Just Dance 2017 Review

November 17, 2016

For years music and games have played an essential role in local multiplayer game nights. From Singstar to Guitar Hero, the genre appeals to all sorts of players and helps liven up the mood of social gatherings. Despite the original game being critically panned, the Just Dance franchise has continued to be a success both financially and amongst fans for seven years now and has truly cemented its place as quintessential party game. But how does Just Dance 2017 stack up?

For those who haven’t Just Danced before, the games are fairly simple. On the screen a selection of eccentrically dressed mannequin-like people will boogie to some kind of song and it is your job to imitate them as closely as possible… well sort of. You see, the games only track the player’s right hand, so it isn’t necessary to imitate every move one-to-one, but honestly, where is the fun in that? While many would argue that the game would benefit from a more accurate and complete tracking system to really push players to properly dance, I tend to disagree. Having a more simplistic tracking method really helps keep the game easy to jump in to, without having to worry about your actual ability to dance. It also lets the developers incorporate some extremely difficult dance moves without forcing the player to reliably replicate them.

Likewise, while the game does include a scoring system, and it works fine for the most part, I am sure someone trying to play this competitively would take issue with how accurate it is. Ultimately the inclusion of scores is a great motivator to practice songs and try and improve, without intimidating new players in the same way games like Guitar Hero and Rockband could.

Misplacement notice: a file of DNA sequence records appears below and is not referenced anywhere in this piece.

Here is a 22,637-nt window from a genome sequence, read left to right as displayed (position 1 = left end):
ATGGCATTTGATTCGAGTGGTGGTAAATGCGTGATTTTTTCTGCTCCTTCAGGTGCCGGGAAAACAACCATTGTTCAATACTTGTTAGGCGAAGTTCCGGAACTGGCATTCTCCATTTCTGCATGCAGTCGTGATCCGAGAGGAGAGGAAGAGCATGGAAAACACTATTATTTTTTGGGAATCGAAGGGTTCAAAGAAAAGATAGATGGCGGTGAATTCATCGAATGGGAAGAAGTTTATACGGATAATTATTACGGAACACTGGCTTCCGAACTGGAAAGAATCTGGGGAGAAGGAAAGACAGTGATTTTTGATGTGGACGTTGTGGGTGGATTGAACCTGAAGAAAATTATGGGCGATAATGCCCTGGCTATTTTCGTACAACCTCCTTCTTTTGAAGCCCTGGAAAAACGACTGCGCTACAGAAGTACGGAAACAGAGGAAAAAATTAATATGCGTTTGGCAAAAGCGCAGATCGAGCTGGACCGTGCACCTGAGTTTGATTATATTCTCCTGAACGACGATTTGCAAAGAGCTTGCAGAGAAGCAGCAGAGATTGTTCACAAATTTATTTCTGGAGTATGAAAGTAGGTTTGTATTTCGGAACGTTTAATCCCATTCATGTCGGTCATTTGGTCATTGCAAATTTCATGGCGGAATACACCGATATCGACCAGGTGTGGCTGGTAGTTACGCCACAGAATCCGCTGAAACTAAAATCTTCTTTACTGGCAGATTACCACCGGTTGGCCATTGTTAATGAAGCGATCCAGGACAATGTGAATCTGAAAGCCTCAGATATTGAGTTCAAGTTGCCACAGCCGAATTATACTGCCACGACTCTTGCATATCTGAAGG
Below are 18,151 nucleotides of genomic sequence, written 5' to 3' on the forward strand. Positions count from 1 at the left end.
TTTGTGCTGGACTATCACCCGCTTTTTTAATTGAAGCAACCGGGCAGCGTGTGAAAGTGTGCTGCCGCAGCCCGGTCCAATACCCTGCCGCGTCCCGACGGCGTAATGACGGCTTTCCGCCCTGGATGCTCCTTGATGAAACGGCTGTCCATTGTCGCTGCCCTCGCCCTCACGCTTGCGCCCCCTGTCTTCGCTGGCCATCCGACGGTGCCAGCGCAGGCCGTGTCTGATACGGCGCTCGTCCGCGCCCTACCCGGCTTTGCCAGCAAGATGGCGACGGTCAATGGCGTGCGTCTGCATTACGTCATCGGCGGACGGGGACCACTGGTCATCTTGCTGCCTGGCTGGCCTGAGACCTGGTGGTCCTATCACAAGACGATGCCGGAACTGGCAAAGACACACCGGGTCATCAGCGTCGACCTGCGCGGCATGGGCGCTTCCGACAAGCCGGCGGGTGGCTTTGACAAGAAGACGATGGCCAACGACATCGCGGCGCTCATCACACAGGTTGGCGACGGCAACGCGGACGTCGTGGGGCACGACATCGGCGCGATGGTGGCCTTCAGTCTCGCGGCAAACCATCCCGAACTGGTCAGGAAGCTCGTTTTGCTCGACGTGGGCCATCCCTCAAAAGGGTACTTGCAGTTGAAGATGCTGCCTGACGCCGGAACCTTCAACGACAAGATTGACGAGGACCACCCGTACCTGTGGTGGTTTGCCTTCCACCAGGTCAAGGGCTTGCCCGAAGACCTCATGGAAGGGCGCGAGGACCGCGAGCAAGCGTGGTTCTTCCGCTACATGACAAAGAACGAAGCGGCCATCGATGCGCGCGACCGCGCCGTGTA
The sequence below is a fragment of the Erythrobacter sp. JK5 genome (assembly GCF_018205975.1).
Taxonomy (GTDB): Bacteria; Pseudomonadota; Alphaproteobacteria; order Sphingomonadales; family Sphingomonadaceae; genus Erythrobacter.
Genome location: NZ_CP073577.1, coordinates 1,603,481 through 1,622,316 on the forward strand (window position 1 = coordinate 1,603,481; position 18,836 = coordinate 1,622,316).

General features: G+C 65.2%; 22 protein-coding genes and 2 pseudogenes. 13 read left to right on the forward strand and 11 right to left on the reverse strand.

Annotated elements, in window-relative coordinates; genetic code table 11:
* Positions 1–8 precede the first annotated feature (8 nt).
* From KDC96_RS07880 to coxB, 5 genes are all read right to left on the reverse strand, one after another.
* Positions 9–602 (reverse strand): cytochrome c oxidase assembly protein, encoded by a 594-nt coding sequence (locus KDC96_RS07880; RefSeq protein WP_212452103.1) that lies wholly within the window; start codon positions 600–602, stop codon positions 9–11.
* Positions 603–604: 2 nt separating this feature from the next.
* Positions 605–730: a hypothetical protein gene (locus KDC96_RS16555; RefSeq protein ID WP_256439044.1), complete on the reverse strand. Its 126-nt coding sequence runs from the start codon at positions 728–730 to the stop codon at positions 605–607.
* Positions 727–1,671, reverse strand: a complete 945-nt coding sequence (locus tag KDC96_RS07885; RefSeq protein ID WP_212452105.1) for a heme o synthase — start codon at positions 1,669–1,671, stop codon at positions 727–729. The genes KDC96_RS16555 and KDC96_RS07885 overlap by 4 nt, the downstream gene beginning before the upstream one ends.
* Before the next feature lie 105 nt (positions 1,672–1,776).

The game features a number of key modes. The main one being “Just Dance”, which allows you and three to five friends (depending on your system of choice) dance to any of the tracks included in the game, as well as potentially sing for bonus points. The game will also record select moments of the dance routine and edit them together at the end for the players to laugh/groan at. These videos can also be shared on Just Dance TV (props to anyone that finds the videos I uploaded). This mode can be done competitively or Co-op which allows you to set the mood for your play session!

“Just Dance Quest” is essentially a campaign mode. The tracklist is broken down it to sets of 3 songs called quests, with your goal to place in the top 3 after completing all the songs. The structure is very similar to that of the Cups in Mario Kart and has you competing against NPCs. There is no story involved, but it’s an ideal way of working your way through each of the songs, before returning to your favourites in the main Just Dance Mode.

“Just Dance Machine” is an interesting new mode, where two aliens run out of power for their spacecraft and need dancers to recharge its battery. Rather than play through songs, you will be tasked with trying a random set of dance moves and generating enough energy for their ship to take off. While it provides a bit of a break from the standard modes, I feel without being backed up by strong songs it falls a little flat.


“World Dance Floor” is the online mode allowing players to compete against potentially hundreds of players simultaneously for the high score in any given song. It’s a fun way to play the game if you are on your own, however I personally feel the game shines best when you can see your fellow dancers.